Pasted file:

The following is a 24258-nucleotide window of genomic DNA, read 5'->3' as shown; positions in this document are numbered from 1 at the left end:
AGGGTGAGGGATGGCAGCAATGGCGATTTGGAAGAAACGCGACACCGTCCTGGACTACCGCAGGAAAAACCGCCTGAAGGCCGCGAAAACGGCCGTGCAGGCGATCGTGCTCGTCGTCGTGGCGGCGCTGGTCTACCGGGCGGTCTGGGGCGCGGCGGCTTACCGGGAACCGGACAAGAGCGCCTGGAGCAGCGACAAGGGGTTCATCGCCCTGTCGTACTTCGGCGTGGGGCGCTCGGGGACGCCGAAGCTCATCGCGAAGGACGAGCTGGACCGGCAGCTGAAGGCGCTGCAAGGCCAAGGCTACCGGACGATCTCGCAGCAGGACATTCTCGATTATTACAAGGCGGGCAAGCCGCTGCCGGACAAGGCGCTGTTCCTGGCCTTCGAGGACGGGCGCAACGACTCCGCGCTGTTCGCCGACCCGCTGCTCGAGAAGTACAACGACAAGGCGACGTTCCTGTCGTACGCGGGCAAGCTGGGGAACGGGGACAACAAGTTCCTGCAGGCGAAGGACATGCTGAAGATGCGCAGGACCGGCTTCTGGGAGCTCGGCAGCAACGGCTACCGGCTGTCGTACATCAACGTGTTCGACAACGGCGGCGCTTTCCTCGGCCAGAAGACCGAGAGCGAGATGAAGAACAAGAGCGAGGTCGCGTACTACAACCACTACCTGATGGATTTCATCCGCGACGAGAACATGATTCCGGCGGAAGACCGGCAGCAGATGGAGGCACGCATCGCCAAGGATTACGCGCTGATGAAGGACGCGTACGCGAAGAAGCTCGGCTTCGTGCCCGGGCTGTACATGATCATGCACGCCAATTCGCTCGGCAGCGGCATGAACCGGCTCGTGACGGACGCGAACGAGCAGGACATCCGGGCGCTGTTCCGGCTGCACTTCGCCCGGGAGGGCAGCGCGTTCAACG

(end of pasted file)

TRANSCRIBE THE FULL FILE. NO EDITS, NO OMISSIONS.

The following is a 24258-nucleotide window of genomic DNA, read 5'->3' as shown; positions in this document are numbered from 1 at the left end:
AGGGTGAGGGATGGCAGCAATGGCGATTTGGAAGAAACGCGACACCGTCCTGGACTACCGCAGGAAAAACCGCCTGAAGGCCGCGAAAACGGCCGTGCAGGCGATCGTGCTCGTCGTCGTGGCGGCGCTGGTCTACCGGGCGGTCTGGGGCGCGGCGGCTTACCGGGAACCGGACAAGAGCGCCTGGAGCAGCGACAAGGGGTTCATCGCCCTGTCGTACTTCGGCGTGGGGCGCTCGGGGACGCCGAAGCTCATCGCGAAGGACGAGCTGGACCGGCAGCTGAAGGCGCTGCAAGGCCAAGGCTACCGGACGATCTCGCAGCAGGACATTCTCGATTATTACAAGGCGGGCAAGCCGCTGCCGGACAAGGCGCTGTTCCTGGCCTTCGAGGACGGGCGCAACGACTCCGCGCTGTTCGCCGACCCGCTGCTCGAGAAGTACAACGACAAGGCGACGTTCCTGTCGTACGCGGGCAAGCTGGGGAACGGGGACAACAAGTTCCTGCAGGCGAAGGACATGCTGAAGATGCGCAGGACCGGCTTCTGGGAGCTCGGCAGCAACGGCTACCGGCTGTCGTACATCAACGTGTTCGACAACGGCGGCGCTTTCCTCGGCCAGAAGACCGAGAGCGAGATGAAGAACAAGAGCGAGGTCGCGTACTACAACCACTACCTGATGGATTTCATCCGCGACGAGAACATGATTCCGGCGGAAGACCGGCAGCAGATGGAGGCACGCATCGCCAAGGATTACGCGCTGATGAAGGACGCGTACGCGAAGAAGCTCGGCTTCGTGCCCGGGCTGTACATGATCATGCACGCCAATTCGCTCGGCAGCGGCATGAACCGGCTCGTGACGGACGCGAACGAGCAGGACATCCGGGCGCTGTTCCGGCTGCACTTCGCCCGGGAGGGCAGCGCGTTCAACG